Yes, the European Cypress is poisonous to cats. The tree produces a toxin called cypressin, which can cause serious health problems if ingested.
Ingestion of cypressin can lead to vomiting, difficulty breathing, increased heart rate and even death if left untreated. As such, it is important that cats be kept away from European Cypress trees and any other vegetation in the Cupressaceae family (which includes juniper, cedar and arborvitae).
Here in this blog post, I’ll discuss further the dangers that European Cypress presents to cats, and how cat owners can protect their pets from its toxic effects.
I’ll also include tips on what to do if your cat ingests any of this poisonous plant. It is important to note that even if your cat isn’t directly coming into contact with a European Cypress tree, it is still possible for it to be exposed to cypressin, as it can be found in mulch and soil.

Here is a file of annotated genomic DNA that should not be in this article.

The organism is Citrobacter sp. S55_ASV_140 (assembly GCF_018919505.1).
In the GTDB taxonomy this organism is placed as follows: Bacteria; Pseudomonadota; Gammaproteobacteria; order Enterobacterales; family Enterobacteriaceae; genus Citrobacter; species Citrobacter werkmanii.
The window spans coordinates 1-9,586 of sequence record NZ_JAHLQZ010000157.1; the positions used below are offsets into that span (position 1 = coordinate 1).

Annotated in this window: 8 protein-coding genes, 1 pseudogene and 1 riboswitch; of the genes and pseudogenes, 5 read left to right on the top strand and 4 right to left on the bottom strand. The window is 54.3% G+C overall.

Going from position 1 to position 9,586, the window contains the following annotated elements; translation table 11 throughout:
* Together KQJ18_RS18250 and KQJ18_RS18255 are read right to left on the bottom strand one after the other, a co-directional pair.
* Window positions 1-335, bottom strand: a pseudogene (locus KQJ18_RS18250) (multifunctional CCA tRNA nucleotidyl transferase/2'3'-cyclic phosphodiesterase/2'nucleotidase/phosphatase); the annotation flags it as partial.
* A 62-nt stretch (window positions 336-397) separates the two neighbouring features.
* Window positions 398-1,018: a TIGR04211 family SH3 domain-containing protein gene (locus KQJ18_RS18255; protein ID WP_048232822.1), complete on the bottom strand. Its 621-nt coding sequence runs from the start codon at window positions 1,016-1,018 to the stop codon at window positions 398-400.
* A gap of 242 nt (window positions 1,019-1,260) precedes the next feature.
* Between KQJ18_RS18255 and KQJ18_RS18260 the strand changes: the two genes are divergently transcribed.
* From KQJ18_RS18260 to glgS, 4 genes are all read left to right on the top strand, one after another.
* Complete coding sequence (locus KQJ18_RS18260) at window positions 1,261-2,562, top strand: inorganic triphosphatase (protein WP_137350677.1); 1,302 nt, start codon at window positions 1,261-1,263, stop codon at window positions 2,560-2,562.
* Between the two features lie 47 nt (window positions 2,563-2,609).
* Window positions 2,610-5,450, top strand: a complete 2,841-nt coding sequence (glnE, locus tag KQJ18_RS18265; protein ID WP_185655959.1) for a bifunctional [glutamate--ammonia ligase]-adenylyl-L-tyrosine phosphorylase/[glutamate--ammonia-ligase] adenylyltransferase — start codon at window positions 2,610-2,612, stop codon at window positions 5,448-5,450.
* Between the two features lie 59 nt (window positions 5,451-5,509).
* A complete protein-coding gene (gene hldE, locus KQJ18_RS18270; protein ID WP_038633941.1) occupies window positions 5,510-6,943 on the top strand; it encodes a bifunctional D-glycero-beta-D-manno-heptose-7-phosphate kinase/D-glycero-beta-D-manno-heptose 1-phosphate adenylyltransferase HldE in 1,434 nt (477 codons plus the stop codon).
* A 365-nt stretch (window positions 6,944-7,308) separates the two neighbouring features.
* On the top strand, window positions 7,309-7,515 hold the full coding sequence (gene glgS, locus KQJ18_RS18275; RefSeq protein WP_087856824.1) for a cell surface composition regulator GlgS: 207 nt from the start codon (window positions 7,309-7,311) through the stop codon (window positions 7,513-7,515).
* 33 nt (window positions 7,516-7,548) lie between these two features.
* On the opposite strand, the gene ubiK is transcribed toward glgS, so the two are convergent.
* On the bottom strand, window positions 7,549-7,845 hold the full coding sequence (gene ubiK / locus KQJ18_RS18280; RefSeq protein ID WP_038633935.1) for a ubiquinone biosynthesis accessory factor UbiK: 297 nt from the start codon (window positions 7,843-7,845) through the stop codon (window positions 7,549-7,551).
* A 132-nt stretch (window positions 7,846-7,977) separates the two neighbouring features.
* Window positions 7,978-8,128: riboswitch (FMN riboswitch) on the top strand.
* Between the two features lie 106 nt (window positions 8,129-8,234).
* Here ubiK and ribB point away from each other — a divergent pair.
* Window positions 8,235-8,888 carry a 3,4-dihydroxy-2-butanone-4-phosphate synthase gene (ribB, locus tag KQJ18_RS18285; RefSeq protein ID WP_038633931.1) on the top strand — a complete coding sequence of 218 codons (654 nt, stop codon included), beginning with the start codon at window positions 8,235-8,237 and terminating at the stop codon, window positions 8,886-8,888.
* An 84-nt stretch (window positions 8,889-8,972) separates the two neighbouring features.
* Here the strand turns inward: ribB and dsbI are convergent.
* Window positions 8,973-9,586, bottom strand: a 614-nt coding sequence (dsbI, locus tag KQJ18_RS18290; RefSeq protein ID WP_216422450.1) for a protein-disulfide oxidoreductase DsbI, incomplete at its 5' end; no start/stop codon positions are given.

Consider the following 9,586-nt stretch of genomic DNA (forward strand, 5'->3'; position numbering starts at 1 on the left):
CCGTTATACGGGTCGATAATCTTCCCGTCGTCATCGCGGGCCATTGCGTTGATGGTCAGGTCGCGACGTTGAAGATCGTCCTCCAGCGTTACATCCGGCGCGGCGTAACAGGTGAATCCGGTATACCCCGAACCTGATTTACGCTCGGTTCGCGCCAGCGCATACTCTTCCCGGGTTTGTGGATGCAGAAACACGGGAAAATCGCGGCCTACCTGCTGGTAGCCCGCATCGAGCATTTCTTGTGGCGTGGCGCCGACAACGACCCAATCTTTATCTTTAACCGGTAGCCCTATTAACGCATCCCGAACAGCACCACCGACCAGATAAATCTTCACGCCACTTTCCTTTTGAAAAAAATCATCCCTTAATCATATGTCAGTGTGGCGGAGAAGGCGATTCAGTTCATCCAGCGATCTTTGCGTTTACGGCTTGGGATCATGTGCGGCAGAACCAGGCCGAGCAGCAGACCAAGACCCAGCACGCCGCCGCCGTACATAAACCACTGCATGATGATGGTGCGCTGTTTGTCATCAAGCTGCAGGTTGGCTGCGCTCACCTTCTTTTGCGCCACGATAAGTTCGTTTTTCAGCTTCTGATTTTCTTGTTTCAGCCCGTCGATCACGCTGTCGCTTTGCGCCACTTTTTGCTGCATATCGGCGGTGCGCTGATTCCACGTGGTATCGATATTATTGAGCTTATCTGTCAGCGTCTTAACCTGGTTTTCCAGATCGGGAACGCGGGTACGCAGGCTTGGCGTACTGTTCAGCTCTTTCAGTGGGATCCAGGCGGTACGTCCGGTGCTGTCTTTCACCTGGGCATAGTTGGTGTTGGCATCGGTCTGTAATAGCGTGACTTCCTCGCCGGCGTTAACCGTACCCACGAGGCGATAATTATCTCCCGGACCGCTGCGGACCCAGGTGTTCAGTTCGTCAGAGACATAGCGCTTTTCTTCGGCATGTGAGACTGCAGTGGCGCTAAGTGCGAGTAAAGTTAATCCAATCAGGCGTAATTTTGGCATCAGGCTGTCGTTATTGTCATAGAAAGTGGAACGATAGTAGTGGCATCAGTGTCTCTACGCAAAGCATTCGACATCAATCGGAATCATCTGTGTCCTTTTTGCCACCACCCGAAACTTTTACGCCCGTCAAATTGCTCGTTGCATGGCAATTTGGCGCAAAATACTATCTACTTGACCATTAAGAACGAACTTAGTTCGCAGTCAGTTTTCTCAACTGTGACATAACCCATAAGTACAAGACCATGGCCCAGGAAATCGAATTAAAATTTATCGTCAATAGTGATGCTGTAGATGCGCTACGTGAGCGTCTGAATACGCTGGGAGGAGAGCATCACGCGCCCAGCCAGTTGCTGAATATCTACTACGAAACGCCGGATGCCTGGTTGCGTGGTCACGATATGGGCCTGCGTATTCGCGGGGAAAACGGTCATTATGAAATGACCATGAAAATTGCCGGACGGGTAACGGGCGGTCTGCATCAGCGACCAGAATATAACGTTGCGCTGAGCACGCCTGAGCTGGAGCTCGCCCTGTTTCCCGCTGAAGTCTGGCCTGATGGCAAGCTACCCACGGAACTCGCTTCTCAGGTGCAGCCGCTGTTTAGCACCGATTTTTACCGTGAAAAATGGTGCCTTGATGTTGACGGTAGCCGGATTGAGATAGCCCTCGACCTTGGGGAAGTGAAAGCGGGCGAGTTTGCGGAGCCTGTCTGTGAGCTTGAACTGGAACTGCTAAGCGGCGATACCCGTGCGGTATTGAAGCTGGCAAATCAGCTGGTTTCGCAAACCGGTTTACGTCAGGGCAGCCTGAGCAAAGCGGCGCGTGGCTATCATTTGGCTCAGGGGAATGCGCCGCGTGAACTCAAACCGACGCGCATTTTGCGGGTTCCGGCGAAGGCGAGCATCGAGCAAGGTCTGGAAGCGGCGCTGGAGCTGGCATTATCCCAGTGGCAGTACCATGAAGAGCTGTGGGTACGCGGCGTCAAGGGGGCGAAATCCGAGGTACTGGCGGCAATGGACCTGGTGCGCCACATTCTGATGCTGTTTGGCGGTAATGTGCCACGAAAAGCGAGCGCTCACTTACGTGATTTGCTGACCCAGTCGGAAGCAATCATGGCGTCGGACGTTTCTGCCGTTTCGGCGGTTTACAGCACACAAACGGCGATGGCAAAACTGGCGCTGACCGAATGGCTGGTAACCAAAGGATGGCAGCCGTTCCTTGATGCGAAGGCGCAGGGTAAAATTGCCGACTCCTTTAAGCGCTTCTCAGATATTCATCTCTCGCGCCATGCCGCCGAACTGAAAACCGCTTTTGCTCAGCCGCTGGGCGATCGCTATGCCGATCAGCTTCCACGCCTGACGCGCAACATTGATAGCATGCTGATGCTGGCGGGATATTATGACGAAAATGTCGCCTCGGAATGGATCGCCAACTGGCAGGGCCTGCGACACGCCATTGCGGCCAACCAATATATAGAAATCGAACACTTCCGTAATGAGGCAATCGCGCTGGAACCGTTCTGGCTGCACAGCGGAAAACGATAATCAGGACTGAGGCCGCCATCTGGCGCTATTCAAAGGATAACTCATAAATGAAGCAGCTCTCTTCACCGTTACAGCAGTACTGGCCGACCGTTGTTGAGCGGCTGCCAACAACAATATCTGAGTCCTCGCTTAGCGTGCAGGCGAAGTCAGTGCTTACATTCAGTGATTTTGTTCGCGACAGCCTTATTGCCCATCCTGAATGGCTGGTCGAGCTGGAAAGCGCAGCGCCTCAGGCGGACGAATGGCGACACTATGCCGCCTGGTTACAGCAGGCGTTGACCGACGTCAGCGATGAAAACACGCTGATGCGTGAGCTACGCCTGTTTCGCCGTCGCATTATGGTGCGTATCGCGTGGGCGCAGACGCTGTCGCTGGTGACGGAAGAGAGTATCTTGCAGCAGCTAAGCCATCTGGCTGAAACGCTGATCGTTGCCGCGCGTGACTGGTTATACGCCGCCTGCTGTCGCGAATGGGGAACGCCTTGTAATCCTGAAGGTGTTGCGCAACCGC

Why European Cypress is Poisonous to Cats?
European Cypress is a popular evergreen shrub in many gardens, but few people realize it can be poisonous to cats. On contact or ingestion, European Cypress can cause gastrointestinal issues for cats, leading to vomiting and other health issues. The plant contains alkaloids, which are toxic to cats and can cause neurological damage if ingested in large amounts.
In a study published in the journal Veterinary Medicine International, researchers looked into cases of cat poisoning related to European Cypress. They found that more than half of the known cases were due to ingestion of the plant. Symptoms included lethargy, vomiting and diarrhea. In some cases, cats also experienced severe dehydration and depression due to the toxicity of the plant.
Other studies have found that eating as little as 1g of European Cypress can be enough to cause severe symptoms in cats. In two separate studies published by the Journal of Feline Medicine & Surgery and the American Journal of Veterinary Research respectively, researchers looked into how much European Cypress was needed for an intoxication case in cats with an average weight of 3kgs or 6lbs. They concluded that even small doses could cause intoxication due to their high concentration of alkaloids.